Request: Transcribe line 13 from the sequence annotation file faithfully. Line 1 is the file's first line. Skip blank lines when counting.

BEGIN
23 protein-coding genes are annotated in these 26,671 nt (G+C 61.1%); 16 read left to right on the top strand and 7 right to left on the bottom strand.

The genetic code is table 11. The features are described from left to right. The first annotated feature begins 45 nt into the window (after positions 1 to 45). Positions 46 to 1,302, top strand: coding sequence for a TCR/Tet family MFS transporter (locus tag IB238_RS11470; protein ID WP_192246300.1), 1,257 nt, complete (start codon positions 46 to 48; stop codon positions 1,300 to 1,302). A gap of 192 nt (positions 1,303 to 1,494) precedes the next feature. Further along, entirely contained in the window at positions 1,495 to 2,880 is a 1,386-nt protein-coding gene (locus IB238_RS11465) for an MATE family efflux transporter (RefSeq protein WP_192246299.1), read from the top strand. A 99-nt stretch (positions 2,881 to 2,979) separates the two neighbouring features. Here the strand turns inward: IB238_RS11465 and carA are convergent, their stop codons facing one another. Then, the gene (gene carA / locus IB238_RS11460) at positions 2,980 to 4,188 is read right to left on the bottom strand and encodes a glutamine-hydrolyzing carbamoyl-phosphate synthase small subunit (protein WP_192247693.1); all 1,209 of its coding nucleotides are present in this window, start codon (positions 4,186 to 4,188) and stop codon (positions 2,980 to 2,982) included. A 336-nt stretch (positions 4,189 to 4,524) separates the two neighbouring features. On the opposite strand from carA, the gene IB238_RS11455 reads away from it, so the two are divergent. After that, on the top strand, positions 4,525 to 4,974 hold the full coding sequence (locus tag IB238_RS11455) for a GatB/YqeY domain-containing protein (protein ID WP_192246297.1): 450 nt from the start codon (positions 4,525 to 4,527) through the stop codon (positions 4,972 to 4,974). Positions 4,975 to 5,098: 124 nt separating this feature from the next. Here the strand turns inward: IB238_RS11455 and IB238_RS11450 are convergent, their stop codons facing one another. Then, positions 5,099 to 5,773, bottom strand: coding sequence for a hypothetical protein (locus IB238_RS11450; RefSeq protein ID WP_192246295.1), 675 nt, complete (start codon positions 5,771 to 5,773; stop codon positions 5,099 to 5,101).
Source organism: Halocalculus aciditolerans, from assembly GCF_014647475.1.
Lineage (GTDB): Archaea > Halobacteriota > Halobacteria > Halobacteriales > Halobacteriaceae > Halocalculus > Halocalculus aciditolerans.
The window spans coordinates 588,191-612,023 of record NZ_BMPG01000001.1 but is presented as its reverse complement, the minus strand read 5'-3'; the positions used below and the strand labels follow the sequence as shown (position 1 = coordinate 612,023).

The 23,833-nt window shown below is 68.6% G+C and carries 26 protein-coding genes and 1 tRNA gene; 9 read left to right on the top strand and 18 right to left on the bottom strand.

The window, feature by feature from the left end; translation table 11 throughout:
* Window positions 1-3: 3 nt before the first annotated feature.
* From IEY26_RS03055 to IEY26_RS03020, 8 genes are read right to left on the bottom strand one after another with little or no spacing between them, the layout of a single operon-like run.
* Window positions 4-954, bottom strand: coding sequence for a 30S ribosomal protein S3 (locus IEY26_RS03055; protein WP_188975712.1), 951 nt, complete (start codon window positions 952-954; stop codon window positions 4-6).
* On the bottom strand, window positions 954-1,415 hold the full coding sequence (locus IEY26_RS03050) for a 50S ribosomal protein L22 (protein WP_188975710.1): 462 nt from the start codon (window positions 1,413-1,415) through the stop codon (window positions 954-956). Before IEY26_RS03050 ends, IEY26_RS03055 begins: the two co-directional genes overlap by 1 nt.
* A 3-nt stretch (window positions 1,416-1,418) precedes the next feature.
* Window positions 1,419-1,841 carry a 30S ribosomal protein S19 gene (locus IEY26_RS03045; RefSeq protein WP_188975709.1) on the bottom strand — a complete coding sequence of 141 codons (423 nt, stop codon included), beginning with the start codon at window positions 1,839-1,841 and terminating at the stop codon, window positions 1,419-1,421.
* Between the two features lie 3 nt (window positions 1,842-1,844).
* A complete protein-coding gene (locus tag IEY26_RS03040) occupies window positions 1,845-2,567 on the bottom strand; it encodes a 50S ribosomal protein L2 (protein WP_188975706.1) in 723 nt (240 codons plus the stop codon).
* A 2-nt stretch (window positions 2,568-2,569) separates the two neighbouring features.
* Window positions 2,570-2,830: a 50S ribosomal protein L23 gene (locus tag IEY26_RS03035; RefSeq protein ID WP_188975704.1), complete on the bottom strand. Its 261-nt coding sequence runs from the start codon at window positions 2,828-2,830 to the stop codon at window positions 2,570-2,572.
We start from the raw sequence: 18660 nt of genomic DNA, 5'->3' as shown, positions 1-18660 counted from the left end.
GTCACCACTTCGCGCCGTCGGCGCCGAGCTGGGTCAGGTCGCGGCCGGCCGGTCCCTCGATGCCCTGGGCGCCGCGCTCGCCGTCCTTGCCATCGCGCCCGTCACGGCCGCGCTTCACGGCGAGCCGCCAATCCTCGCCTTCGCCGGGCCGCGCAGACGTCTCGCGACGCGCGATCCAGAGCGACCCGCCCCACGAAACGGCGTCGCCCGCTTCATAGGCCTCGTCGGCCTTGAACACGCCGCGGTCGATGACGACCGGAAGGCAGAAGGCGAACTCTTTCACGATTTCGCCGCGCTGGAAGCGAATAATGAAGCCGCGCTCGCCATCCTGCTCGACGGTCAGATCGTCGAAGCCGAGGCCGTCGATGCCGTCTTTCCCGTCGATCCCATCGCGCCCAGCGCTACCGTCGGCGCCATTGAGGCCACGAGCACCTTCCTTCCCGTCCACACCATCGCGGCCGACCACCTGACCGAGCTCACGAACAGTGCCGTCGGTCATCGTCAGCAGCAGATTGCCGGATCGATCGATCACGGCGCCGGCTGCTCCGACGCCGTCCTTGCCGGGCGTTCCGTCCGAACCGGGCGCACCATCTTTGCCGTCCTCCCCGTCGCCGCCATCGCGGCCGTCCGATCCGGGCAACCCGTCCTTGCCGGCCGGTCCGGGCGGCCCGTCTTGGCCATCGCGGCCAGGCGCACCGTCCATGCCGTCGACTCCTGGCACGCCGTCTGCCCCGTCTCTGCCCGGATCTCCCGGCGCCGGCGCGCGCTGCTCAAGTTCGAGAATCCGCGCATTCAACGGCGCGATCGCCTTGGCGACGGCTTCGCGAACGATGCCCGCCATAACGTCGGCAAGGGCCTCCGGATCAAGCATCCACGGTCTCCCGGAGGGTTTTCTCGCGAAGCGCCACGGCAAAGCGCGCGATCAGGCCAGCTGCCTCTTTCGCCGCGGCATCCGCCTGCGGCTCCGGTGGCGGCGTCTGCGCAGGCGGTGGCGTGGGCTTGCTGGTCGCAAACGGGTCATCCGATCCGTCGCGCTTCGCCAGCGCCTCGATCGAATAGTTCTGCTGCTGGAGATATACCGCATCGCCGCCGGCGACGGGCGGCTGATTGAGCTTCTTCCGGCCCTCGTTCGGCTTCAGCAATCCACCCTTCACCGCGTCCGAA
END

* Window positions 1,419-1,841 carry a 30S ribosomal protein S19 gene (locus IEY26_RS03045; RefSeq protein WP_188975709.1) on the bottom strand — a complete coding sequence of 141 codons (423 nt, stop codon included), beginning with the start codon at window positions 1,839-1,841 and terminating at the stop codon, window positions 1,419-1,421.